LONDON (Reuters) - Britain is considering offering poisoned Russian ex-spy Sergei Skripal and his daughter Yulia new identities and a fresh life in the United States in an attempt to protect them from further murder attempts, the Sunday Times newspaper reported.
It said officials at the MI6 intelligence agency have had discussions with their counterparts in the CIA about resettling the victims poisoned last month in the English city of Salisbury.
"They will be offered new identities," it quoted an unidentified source as saying.
The paper said its sources believed Britain would want to ensure their safety by resettling them in one of the so-called "five eyes" countries, the intelligence-sharing partnership that
also includes the United States, Canada, Australia and New Zealand.
"The obvious place to resettle them is America because
they're less likely to be killed there and it's easier to protect them there under a new identity," it quoted what it called an intelligence source familiar with the negotiations as saying.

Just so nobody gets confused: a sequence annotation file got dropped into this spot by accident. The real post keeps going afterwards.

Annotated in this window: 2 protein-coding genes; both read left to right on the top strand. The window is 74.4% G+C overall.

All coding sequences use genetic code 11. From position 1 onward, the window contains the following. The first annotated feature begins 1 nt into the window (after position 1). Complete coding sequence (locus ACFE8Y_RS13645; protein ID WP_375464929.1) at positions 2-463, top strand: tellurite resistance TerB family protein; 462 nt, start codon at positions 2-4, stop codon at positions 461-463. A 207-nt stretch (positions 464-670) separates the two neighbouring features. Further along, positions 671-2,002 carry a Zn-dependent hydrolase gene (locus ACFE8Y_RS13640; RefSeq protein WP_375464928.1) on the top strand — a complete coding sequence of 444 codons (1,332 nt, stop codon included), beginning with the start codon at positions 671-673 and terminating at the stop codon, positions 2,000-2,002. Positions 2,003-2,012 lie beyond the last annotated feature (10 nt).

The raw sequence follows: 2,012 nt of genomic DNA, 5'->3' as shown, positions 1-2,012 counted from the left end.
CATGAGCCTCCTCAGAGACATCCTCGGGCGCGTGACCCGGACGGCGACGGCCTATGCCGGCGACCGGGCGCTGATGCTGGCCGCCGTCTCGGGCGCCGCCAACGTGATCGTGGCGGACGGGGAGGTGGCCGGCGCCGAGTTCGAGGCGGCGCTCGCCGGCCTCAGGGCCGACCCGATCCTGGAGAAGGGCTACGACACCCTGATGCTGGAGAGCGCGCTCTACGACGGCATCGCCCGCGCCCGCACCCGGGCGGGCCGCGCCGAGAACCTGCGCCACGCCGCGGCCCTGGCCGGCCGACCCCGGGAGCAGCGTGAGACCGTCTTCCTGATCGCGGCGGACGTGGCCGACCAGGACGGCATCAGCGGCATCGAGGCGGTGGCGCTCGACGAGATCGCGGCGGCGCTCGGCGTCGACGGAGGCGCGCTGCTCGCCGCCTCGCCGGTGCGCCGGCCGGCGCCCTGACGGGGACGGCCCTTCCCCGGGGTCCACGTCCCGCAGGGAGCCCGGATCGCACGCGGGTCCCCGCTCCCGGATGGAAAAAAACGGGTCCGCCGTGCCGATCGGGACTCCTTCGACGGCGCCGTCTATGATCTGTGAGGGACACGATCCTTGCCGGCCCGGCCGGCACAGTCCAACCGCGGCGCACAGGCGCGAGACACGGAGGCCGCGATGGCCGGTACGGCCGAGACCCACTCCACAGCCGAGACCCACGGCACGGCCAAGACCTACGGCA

"There's a preference for them to be resettled in a five-eyes nation because their case would have huge security implications," the source added.
Britain's Foreign Office had no immediate comment on the report.
Relations between Russia and Britain have plunged to their lowest in decades since the pair were found slumped unconscious on a bench in Salisbury on March 4.
Yulia, a Russian citizen, had arrived in Britain only the day before to visit her father, who has been living in Britain for some seven years.
Both were found by Britain to be suffering from the effects of poisoning by a nerve agent but they are now recovering in hospital.
Britain blamed Russia for the poisoning, calling it attempted murder, and asked Moscow to explain what happened but Russia denies any involvement and has suggested Britain itself carried out the attack to stoke anti-Russian hysteria.
The attack prompted the biggest Western expulsion of Russian diplomats since the Cold War as allies in Europe and the United States sided with London's view that Moscow was either responsible or had lost control of the nerve agent.
Moscow has hit back by expelling Western diplomats, questioning how Britain knows that Russia was responsible and offering its rival interpretations, including that it amounted to a plot by British secret services.
(Reporting by Stephen Addison; Editing by Sandra Maler)